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Investigating Latin America’s Global Reach Of Illicit Activities

In today’s global landscape, tracing the path of illicit money has become a critical skill for reporters. In a GIJN webinar about unraveling the intricate webs of misconduct that start in Latin America but impact communities around the world, four senior investigative journalists spoke about their recent investigations.

This session delved into stories about deforestation, drugs, and mining. From transnational criminal networks to financial manoeuvres used to conceal illicit gains, the session highlighted recent investigations that have tracked illegally mined gold from the Amazon to India, cocaine from Colombia to European ports, and unmasked the hidden owners of offshore companies based in Panama and other Latin American countries.

As journalists, understanding the methodology behind corrupt activity and learning how to better expose it is crucial for producing impactful transnational collaborative pieces.

In the session moderated by Carlos Huertas, the director of Connectas, you can hear from:

Bianca Padró Ocasio, an independent journalist working in both the US and Peru. As part of OjoPúblico’s Cross Border Investigations Network, she contributed to the Dirty Gold Routes investigative series on the new destinations of gold illegally mined in the Amazon. Recently, for OjoPúblico, she also co-produced a short documentary on a logging concession encroaching on an isolated Indigenous tribe’s lands and contributed to OCCRP’s NarcoFiles project with a story on how illegal mining has become an increasingly important source of income for armed groups in Colombia.

Joseph Poliszuk, the editor-in-chief and co-founder of, a trailblazing news website dedicated to investigative journalism. He leads a team of intrepid reporters who have produced major investigations revealing financial misdeeds and corruption in Venezuela, which has been ranked one of the 10 most corrupt countries in the world by Transparency International.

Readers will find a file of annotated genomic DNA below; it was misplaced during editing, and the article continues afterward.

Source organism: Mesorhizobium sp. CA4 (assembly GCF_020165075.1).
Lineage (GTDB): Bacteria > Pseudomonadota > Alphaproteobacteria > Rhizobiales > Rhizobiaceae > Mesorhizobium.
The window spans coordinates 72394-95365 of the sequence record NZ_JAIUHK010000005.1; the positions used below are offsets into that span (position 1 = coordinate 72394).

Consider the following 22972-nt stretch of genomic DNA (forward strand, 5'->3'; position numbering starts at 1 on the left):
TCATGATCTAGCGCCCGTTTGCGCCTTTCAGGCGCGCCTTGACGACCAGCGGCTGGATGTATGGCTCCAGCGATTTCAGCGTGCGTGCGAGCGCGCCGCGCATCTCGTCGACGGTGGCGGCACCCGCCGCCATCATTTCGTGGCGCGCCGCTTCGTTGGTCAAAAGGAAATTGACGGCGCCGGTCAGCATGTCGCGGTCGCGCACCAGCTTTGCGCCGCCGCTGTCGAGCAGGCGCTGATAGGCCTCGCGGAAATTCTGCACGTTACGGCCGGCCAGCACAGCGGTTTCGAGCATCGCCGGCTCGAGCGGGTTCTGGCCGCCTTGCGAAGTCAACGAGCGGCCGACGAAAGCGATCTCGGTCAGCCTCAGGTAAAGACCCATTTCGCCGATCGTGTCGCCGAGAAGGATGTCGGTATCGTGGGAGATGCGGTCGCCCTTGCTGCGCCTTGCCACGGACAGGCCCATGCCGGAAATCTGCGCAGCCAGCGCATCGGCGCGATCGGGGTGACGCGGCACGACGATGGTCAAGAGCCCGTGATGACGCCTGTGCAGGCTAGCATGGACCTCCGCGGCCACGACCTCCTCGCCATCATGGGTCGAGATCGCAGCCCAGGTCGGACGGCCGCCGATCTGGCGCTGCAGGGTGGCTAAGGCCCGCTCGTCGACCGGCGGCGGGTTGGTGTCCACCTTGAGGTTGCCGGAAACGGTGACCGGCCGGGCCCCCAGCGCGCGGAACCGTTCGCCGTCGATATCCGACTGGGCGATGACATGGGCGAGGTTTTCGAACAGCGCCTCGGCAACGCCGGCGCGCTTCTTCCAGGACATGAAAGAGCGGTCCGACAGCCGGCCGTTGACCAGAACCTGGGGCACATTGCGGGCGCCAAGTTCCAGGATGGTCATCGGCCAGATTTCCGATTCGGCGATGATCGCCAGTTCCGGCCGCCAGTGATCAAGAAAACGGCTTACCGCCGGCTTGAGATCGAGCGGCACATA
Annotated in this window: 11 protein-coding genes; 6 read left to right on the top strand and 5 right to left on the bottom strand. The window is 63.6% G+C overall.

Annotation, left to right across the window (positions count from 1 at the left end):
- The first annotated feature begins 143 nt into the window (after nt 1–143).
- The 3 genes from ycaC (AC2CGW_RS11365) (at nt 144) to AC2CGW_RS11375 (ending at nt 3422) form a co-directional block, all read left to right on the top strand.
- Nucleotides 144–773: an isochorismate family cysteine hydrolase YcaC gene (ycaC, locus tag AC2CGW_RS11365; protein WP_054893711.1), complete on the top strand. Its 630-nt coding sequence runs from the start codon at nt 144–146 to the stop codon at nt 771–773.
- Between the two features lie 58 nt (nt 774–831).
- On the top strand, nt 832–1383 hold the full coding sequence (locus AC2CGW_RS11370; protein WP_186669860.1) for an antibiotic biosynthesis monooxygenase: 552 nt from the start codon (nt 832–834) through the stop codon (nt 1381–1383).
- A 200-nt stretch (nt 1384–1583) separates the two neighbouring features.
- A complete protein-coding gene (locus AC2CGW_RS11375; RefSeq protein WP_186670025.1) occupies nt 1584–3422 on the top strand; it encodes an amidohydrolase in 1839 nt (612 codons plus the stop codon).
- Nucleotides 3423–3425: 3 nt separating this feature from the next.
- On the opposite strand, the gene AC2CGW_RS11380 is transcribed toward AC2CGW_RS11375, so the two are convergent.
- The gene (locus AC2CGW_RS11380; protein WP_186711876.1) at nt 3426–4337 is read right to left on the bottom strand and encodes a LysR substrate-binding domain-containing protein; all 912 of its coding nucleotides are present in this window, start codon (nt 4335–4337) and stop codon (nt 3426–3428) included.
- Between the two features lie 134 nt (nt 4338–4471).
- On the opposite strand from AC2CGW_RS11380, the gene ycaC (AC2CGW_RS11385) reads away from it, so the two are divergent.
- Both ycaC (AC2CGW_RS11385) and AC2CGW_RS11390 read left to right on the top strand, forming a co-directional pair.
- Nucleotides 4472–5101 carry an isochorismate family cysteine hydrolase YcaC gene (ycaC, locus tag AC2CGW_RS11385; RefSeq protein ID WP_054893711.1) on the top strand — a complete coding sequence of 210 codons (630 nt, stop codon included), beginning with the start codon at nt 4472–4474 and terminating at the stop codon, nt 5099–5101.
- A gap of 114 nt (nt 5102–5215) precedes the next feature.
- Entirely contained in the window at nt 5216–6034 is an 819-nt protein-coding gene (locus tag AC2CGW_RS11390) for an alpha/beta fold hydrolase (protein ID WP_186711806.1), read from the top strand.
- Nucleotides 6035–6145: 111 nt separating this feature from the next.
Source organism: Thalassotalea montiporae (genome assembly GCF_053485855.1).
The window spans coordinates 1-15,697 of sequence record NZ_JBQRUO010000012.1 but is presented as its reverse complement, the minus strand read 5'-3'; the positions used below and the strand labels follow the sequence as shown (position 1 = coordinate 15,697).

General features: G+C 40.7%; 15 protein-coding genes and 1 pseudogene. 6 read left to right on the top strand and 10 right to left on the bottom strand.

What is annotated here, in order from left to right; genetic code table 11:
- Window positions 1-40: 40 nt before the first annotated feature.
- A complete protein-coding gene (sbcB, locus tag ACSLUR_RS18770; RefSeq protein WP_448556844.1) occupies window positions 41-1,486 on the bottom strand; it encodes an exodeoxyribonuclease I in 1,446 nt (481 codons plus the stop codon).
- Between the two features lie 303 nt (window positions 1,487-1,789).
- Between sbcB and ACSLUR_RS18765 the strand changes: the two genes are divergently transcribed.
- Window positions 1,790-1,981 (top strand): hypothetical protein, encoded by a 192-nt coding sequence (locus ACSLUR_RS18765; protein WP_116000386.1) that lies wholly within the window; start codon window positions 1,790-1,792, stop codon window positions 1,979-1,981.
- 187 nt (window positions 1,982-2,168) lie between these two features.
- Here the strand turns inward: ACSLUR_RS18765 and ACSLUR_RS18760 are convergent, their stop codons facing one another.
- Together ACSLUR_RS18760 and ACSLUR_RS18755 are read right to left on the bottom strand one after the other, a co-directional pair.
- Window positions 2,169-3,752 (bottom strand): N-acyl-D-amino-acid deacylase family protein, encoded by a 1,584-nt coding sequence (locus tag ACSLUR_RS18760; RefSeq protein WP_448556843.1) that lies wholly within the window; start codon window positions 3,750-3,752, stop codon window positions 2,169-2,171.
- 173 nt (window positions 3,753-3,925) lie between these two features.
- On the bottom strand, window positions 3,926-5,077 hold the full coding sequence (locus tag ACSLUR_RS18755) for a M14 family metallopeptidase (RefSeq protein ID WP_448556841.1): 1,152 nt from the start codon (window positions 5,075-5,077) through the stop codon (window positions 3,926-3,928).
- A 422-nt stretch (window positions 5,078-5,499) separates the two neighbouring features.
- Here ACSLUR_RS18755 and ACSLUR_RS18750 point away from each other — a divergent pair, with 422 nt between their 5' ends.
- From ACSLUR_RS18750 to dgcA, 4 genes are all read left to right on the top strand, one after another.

Lilia Saúl, an investigative reporter with OCCRP, who is based in Mexico. She spent more than 15 years reporting for media outlets such as El Universal, Emeequis magazine, and Mexicanos contra la Corrupción y la Impunidad. She received the 2016 Ortega y Gasset Award in the multimedia category for an investigation into forced disappearances and was a finalist for the Data Journalism Awards in 2015 for an investigation into how the Mexican government was misusing public trusts. In 2023, she was part of the team that worked on the NarcoFiles, on the globe-spanning business of drug trafficking.

And Luiz Fernando Toledo, a Brazilian investigative and data journalist. Alongside co-founding two nonprofit organizations specializing in data and public records to support investigative journalism — Fiquem Sabendo and — he has overseen more than US$300,000 in journalism and public transparency projects that have helped produce over 4,000 stories globally. He currently also collaborates with UOL and Revista Piaui. In 2023, he was part of a global team that used data to interrogate green claims, resulting in an impactful investigation, Deforestation Inc.


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